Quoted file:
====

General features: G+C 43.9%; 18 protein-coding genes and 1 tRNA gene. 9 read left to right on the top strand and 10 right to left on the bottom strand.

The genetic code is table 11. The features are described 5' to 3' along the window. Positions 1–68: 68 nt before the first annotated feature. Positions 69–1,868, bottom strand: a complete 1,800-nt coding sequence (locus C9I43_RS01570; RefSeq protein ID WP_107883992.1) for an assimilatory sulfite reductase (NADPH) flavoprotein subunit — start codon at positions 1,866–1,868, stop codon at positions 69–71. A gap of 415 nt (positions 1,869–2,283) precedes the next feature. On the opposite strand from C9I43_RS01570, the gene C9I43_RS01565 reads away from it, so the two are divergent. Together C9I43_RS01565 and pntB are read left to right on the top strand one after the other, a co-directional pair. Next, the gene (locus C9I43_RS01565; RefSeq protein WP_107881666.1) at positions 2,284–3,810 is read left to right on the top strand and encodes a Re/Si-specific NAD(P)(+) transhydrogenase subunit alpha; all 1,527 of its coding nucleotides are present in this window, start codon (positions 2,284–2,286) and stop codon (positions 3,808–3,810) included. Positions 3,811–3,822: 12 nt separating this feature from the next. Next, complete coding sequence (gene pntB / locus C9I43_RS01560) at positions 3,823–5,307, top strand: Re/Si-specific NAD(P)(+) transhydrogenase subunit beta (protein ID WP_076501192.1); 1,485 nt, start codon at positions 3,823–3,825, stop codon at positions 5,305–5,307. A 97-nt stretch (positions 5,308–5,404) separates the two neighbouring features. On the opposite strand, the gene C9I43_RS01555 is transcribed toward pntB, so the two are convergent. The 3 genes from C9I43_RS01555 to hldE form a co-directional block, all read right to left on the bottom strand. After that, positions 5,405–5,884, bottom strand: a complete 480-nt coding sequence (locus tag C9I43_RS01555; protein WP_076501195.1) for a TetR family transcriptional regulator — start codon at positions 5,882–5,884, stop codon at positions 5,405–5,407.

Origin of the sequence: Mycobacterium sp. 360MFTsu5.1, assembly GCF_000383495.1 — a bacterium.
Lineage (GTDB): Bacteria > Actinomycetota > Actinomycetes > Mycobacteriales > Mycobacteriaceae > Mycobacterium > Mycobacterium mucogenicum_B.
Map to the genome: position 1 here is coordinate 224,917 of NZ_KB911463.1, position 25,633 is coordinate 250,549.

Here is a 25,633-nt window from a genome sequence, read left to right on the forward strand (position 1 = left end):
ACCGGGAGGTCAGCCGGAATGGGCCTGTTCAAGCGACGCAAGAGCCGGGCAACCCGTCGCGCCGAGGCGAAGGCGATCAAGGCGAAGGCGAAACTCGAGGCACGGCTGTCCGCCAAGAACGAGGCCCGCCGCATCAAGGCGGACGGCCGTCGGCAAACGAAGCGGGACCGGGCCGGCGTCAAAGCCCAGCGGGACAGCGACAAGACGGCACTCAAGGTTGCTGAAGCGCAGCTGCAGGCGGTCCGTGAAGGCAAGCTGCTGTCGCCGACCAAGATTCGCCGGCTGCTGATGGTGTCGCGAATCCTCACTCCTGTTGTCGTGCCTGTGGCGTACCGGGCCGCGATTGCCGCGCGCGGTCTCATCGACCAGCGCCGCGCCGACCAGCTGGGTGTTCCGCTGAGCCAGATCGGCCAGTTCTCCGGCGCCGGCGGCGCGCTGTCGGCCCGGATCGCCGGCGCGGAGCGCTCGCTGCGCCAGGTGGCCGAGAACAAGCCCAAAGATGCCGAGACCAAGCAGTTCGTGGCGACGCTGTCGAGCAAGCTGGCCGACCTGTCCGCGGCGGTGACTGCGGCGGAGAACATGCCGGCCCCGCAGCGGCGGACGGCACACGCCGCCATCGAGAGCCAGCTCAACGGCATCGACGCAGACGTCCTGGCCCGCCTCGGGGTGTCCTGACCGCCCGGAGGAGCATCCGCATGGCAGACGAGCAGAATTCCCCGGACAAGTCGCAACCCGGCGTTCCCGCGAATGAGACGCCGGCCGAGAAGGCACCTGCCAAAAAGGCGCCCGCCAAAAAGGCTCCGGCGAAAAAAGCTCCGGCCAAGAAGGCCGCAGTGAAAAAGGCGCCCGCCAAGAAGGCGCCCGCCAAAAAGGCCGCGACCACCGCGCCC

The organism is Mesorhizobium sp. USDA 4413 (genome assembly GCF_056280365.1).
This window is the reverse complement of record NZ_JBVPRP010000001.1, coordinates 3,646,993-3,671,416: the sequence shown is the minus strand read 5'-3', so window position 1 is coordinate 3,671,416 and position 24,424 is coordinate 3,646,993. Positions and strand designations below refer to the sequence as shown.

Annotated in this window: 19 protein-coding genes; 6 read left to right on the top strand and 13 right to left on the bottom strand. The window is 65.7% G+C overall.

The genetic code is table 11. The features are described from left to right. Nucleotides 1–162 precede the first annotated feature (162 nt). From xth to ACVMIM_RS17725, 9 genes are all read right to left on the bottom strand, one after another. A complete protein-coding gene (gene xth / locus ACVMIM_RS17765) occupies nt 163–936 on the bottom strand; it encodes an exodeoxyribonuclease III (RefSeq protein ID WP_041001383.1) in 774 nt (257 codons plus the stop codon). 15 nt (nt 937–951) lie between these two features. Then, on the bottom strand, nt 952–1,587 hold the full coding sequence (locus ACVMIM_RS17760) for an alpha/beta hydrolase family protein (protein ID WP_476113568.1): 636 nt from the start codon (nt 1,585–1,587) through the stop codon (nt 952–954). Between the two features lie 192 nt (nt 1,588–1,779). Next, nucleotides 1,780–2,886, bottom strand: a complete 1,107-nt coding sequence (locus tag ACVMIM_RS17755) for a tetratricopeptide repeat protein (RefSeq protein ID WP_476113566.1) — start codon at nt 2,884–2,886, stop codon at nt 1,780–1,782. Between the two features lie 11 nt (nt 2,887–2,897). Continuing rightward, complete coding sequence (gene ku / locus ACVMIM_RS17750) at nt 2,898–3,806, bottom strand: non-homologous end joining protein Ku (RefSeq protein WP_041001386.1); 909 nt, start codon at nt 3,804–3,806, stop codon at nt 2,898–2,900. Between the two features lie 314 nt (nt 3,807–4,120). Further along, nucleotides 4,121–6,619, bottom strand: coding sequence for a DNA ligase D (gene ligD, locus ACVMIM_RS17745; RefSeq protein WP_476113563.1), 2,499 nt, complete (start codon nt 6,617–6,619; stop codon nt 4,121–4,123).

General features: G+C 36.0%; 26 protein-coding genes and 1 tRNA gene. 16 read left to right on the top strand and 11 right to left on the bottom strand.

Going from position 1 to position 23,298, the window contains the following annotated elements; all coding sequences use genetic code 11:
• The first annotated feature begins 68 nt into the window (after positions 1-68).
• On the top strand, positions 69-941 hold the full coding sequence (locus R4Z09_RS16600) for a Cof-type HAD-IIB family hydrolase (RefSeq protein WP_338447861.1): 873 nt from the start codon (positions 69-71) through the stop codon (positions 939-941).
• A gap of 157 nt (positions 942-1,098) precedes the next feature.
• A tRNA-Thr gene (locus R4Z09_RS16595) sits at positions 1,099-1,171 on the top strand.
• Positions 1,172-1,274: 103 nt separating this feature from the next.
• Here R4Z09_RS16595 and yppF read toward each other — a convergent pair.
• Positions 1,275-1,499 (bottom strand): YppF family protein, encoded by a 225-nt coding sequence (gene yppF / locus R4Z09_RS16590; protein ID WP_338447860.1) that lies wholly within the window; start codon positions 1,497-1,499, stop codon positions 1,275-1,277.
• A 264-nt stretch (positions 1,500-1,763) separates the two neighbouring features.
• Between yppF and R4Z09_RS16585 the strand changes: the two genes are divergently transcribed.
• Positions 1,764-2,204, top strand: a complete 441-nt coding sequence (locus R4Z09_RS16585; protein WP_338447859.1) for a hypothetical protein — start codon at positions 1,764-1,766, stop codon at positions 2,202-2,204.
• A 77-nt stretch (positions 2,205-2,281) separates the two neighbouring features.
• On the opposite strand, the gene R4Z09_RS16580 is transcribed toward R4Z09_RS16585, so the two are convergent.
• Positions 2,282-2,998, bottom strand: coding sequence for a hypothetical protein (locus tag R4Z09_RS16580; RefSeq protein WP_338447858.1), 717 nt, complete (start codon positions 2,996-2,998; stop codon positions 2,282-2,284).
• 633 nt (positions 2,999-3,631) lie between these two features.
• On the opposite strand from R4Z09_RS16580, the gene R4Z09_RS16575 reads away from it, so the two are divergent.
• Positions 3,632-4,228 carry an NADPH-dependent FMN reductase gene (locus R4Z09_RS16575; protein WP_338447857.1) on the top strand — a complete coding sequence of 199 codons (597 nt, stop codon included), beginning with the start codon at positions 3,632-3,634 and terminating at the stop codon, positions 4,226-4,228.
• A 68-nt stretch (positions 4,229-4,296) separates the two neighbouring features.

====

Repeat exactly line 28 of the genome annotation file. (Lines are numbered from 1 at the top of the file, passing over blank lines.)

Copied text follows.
• On the opposite strand from R4Z09_RS16580, the gene R4Z09_RS16575 reads away from it, so the two are divergent.